Evidence of a Queer Past - Oklahoma Center for the Humanities
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Evidence of a Queer Past

The Oklahoma Center for the Humanities is honored to host Melissa Homestead for a lecture on the personal and creative life of American author Willa Cather: “Evidence of a Queer Past: Recovering Willa Cather and Edith Lewis’ Creative Partnership.”

Willa Cather. Photograph from Archives & Special Collections, University of Nebraska-Lincoln Libraries

In this lecture, Professor Homestead will give a brief overview of her recent book, The Only Wonderful Things, recovering Cather and Lewis’s domestic partnership and literary collaboration. The two lived an un-closeted, if discreet, life as a couple in New York City from 1908 to Cather’s death in 1947. Paradoxically, the fact that they did not hide their relationship made it impossible for some in the late twentieth and early twenty-first centuries to recognize Cather as a lesbian. Pointing both to her very lack of hiding and to the absence of “evidence” of “sexual activities,” they protested the inappropriate projection of the identity politics of a later era onto a conservative woman of an earlier one.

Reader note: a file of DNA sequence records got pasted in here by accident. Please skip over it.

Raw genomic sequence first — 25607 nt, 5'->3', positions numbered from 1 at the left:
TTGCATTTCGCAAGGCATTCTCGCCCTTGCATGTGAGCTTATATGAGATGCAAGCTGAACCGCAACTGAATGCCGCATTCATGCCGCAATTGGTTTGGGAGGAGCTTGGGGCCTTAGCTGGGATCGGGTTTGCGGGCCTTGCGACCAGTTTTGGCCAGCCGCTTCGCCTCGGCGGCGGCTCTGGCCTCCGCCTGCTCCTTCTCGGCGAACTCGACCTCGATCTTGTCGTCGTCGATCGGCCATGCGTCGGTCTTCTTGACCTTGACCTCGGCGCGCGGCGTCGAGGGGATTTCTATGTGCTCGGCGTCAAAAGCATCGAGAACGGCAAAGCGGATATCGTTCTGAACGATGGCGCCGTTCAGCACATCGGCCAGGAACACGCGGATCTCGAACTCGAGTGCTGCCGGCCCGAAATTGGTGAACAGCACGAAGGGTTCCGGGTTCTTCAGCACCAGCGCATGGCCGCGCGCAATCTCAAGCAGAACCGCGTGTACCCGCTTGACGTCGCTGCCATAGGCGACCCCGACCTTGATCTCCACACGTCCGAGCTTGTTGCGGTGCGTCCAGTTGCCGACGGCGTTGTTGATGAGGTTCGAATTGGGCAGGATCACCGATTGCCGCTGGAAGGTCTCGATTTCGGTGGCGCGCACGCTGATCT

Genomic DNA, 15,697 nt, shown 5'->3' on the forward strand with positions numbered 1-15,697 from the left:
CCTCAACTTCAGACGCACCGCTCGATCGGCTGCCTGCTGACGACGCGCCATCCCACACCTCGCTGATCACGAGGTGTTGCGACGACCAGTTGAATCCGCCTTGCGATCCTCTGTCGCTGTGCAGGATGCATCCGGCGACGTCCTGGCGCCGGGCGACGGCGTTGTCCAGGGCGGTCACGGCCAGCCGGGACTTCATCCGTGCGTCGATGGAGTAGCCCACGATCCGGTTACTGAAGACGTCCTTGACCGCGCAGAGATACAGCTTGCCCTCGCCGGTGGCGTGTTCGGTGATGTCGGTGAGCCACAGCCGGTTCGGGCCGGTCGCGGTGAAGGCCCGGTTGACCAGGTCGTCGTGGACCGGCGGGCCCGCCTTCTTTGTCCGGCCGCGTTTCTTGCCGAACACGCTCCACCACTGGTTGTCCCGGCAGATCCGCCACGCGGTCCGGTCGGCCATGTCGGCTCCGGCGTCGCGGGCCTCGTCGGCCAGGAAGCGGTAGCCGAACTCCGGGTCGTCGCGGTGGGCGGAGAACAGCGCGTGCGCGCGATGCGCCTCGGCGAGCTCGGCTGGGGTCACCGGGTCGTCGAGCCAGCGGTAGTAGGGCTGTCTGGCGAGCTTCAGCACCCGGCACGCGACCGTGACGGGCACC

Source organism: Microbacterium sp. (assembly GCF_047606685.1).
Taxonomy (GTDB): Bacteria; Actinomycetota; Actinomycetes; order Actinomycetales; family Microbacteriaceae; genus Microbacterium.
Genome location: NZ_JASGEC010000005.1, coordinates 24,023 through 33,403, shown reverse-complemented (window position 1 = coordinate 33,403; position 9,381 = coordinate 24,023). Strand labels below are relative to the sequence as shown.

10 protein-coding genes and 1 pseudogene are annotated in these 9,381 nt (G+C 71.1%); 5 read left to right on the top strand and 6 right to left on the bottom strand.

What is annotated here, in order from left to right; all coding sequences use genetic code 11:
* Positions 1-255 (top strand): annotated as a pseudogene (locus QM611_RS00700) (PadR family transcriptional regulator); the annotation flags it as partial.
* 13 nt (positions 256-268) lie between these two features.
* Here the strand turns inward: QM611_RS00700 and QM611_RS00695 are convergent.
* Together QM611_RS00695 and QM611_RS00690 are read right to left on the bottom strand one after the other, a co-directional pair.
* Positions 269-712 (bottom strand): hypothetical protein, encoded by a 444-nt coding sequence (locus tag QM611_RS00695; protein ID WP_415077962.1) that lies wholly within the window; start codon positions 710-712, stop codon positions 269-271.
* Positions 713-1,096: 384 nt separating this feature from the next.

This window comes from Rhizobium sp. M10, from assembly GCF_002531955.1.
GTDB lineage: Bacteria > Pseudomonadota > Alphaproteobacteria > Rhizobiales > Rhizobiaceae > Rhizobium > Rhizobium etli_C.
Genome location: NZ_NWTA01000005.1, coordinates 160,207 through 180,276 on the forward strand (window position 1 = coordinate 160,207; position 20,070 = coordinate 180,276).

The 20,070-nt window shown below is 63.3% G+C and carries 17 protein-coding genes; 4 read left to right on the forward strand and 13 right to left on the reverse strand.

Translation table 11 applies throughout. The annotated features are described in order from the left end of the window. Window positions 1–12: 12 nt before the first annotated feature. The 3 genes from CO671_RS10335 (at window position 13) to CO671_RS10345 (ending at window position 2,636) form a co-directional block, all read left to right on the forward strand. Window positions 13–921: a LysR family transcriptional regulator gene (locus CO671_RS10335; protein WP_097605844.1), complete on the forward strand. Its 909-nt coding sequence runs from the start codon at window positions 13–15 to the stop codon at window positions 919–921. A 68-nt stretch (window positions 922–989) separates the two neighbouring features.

Cather’s works form a unique, intimate, and complex interrogation of an American spirit that can only be found on the sparsely populated, harsh and unforgiving frontier. Her work has been awarded the Pulitzer Prize and the gold medal from the National Institute of Arts and Letters. And now, Melissa Homestead provides a fascinating look into the personal life of this author.


The lecture is Thursday, January 27 from 7 p.m. to 8:30 p.m. in the Tyrrell Hall auditorium, with a simultaneous Zoom stream. The event is free and accessible to all. Mask wearing is strongly encouraged.

Questions can be sent to humanities@utulsa.edu


Melissa J. Homestead is Professor of English and Program Faculty in Women’s & Gender Studies at the University of Nebraska-Lincoln, where she also serves as Director of the Cather Project and Associate Editor of The Complete Letters of Willa Cather: A Digital Edition. She has published widely on American women’s writing and authorship from the late 1700s through the early 1900s and is Co-Investigator on the NEH-funded Recovery Hub for American Women Writers, a multi-institutional digital project supporting recovering the works of women writers by providing digital access to forgotten or neglected texts and/or extending them through digital analysis.